Home News Health Press conference: even earlier closing hours, travel advice and more new measures

Press conference: even earlier closing hours, travel advice and more new measures

Image: Screenshot/Press Conference

A week earlier than planned, Dutch Prime Minister Mark Rutte and Minister for Health Hugo de Jonge have manned the podium at a respectable distance to announce — yep — even more new coronavirus measures for the Netherlands.

The government’s optimism since the “restriction-free summer” is long gone, with only stern warnings to be given about keeping distance, working from home, and following the new measures.

Rutte began the press conference with some reminiscing about last year, and how, just like then, hospitals are becoming overwhelmed. But there are two main differences. One: less people are ending up in intensive care. Of those who are, 70% are unvaccinated.

And difference two: we thought that once people were vaccinated, we would be able to shed coronavirus measures. However, we see now that the reality is different.

Rutte also took a moment to acknowledge that the Dutch government’s handling of coronavirus has seen some mistakes. “We are not deaf to criticism,” he said, “but we won’t run from mistakes.”

So what’s in store for you (and what does it mean for living your best Dutch life)? Here’s the rundown. As of this Sunday, November 28, the following measures will be in place until December 19.

An evening lockdown

Were you enjoying the gezellig vibes in the restaurants and cafes in the evening? Making use of the gym after work? Planning on catching Kirsten Stewart in ‘Spencer’ on the silver screen? Not anymore.

As of this Sunday, November 28, only essential shops (think supermarkets and pharmacies) will be allowed to be open after 5 PM. However, food deliveries and professional sports may continue past 5 PM.

That means a whole slew of closures across other businesses, including:

  • restaurants,
  • cafes,
  • cinemas,
  • theatres,
  • museums,
  • amusement parks,
  • gyms,
  • and amateur sports.

Rutte claims that there will be governmental support for industries, explaining that the cabinet is working towards long-term solutions with trade unions.

Essential services may also keep their regular opening times. These services include: notaries, or lawyers, mortgage advisors, and medical contact professions.

Masks in schools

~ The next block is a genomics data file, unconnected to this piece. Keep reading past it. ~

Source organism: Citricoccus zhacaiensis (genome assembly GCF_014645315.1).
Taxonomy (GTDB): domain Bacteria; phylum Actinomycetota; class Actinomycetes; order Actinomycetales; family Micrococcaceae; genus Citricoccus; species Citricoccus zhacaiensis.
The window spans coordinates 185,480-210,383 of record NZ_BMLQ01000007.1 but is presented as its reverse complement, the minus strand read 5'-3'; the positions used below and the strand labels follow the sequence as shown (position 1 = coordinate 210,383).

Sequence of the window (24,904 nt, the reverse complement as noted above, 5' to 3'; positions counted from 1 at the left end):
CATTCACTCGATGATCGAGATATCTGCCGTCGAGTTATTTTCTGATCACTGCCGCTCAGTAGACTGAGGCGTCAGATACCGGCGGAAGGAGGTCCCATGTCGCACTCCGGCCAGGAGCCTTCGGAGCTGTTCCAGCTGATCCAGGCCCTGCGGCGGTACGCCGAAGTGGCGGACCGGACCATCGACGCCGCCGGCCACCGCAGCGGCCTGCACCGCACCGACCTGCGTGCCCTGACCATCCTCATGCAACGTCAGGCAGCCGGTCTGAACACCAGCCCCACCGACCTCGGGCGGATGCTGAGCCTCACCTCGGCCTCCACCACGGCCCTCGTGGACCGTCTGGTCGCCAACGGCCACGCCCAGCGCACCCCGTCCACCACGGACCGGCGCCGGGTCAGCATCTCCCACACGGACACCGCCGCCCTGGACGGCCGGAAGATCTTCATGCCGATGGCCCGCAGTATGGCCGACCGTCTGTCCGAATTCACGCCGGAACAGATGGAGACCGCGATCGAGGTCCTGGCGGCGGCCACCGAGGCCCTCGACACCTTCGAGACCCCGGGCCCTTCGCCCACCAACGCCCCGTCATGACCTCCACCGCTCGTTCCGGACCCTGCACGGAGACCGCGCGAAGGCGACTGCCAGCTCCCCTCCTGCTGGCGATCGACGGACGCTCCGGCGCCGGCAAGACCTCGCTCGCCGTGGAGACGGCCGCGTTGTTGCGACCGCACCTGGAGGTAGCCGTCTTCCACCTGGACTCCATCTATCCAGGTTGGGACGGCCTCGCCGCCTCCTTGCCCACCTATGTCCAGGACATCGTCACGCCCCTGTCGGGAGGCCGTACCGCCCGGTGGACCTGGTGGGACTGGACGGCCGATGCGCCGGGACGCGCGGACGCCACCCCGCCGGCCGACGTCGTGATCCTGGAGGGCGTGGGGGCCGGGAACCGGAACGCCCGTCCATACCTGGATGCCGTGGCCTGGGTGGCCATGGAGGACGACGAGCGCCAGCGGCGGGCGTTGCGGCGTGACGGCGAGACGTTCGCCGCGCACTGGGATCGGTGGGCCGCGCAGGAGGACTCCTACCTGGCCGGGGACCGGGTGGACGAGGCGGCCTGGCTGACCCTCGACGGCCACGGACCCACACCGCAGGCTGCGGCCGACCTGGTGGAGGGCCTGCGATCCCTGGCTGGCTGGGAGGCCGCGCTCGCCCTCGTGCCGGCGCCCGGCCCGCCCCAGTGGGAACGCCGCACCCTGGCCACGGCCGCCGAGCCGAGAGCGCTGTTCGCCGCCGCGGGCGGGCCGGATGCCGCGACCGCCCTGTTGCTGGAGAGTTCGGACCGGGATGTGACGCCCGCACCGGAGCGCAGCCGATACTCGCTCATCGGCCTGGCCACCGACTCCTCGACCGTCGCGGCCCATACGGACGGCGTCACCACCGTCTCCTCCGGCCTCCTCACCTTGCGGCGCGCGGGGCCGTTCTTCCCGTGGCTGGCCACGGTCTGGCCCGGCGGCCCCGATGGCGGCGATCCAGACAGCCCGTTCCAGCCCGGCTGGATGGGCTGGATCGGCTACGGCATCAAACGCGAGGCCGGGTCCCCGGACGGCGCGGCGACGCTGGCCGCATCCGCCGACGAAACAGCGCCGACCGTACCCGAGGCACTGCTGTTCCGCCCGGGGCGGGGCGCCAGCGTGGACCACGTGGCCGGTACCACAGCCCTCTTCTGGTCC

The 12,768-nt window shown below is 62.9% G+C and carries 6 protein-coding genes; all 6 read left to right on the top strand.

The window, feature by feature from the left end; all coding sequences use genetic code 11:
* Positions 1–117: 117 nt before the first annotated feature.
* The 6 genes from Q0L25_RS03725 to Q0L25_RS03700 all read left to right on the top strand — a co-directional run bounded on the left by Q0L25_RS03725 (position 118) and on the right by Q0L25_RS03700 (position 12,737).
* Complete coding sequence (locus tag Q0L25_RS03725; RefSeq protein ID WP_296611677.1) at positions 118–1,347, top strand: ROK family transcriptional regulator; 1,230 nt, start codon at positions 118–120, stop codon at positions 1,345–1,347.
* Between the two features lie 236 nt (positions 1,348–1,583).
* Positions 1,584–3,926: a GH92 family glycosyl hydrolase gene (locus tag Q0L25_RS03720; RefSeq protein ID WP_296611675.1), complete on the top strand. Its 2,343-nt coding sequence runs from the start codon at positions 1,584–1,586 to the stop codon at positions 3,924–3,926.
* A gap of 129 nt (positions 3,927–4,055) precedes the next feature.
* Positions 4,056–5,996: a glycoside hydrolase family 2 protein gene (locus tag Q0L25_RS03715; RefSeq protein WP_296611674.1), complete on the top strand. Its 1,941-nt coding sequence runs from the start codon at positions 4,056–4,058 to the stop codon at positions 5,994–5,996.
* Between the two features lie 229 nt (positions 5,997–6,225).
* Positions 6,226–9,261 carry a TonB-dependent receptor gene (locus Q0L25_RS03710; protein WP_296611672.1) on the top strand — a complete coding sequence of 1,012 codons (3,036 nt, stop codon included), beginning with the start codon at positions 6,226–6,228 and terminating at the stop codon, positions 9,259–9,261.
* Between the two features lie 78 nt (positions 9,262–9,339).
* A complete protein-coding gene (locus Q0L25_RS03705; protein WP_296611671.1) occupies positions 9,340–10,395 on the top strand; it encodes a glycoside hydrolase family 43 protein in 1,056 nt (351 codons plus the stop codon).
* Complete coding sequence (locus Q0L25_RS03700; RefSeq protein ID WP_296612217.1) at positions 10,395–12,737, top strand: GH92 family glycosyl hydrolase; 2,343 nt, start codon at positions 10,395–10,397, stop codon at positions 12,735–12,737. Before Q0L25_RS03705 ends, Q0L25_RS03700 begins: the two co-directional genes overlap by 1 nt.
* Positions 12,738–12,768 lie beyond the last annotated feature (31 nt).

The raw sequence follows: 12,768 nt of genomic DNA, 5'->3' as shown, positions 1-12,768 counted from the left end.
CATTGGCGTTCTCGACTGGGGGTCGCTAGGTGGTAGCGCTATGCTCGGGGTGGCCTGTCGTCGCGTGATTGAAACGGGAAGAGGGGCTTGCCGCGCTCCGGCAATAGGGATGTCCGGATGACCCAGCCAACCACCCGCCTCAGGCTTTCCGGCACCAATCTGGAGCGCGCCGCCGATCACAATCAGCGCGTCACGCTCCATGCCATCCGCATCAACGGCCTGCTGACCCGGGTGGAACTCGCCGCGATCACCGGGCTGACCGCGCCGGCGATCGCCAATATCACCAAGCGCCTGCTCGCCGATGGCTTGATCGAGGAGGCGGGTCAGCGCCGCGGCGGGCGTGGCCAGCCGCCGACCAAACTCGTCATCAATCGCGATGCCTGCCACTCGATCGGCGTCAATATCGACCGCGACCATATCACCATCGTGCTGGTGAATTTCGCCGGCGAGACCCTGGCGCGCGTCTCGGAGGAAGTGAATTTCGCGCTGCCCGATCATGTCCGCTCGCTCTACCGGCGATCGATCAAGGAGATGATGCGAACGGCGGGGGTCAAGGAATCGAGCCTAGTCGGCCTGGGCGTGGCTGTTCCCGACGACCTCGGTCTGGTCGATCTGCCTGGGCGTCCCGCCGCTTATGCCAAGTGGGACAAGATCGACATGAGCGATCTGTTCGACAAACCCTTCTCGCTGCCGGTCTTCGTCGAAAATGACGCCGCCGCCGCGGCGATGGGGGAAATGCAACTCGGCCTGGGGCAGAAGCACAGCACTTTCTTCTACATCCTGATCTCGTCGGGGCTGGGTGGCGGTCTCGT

Meanwhile, students from Group Six (approximately nine years and older) will now be required to wear masks when walking between classes. They will also self-test two times per week.

Rutte explains that while infections are high in schools, the impact of closing them would be too great.

Masks and distancing in venues that require QR codes

Masks will also return in places that require a QR code. When you are up and walking you must wear a mask and a 1.5-metre social distance must be kept. This will apply to venues such as in the catering industry, cinema and theatres.

This will also mean that there will be fewer visitors allowed in order to allow for proper distancing.

Stay home as much as possible

The advice remains that people should work from home as much as possible. On top of this, the government also encourages people to only travel when it is absolutely necessary. If you do have visitors, make sure to restrict that number to a maximum of four people.

Check in with each other

In a surprising turn, Rutte also brought up the topic of violence against women during this conference. He explained that yesterday saw many reports of violence against women. “There are horrible situations behind closed doors”, he said, urging that people keep an eye on one another.

Flights from southern Africa cancelled

Technically not announced in tonight’s press conference, but dominating the headlines today, is the cancellation of flights from South Africa, Botswana, Eswatini (Swaziland), Lesotho, Namibia and Zimbabwe.

A new variant first detected in South Africa has scientists concerned. Hugo de Jonge made the announcement of the flight closures earlier this morning, citing the need to buy time. “What we need to do now is act as a precaution.”

Why are new measures needed?

A flood of new coronavirus infections, more or less. In the 24 hours preceding 10 AM this morning, 21,350 positive tests were reported in the Netherlands.

This is a number that has been increasing. Over the past seven days, 19% more positive tests were recorded compared to the previous week, with an average of 22,258 positive tests registered each day.

Boosters starting from next week

The initial plan was that only over 60’s would be able to receive a third booster vaccine in January 2022, however this is no longer the case.

The Dutch government has decided to hit the gas pedal on the booster vaccination effort. Additional workers from defence and from secondary education will now help administer a third vaccine shot to non-mobile elderly people from this age group starting next week.

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Feature Image: Screenshot/Press Conference.



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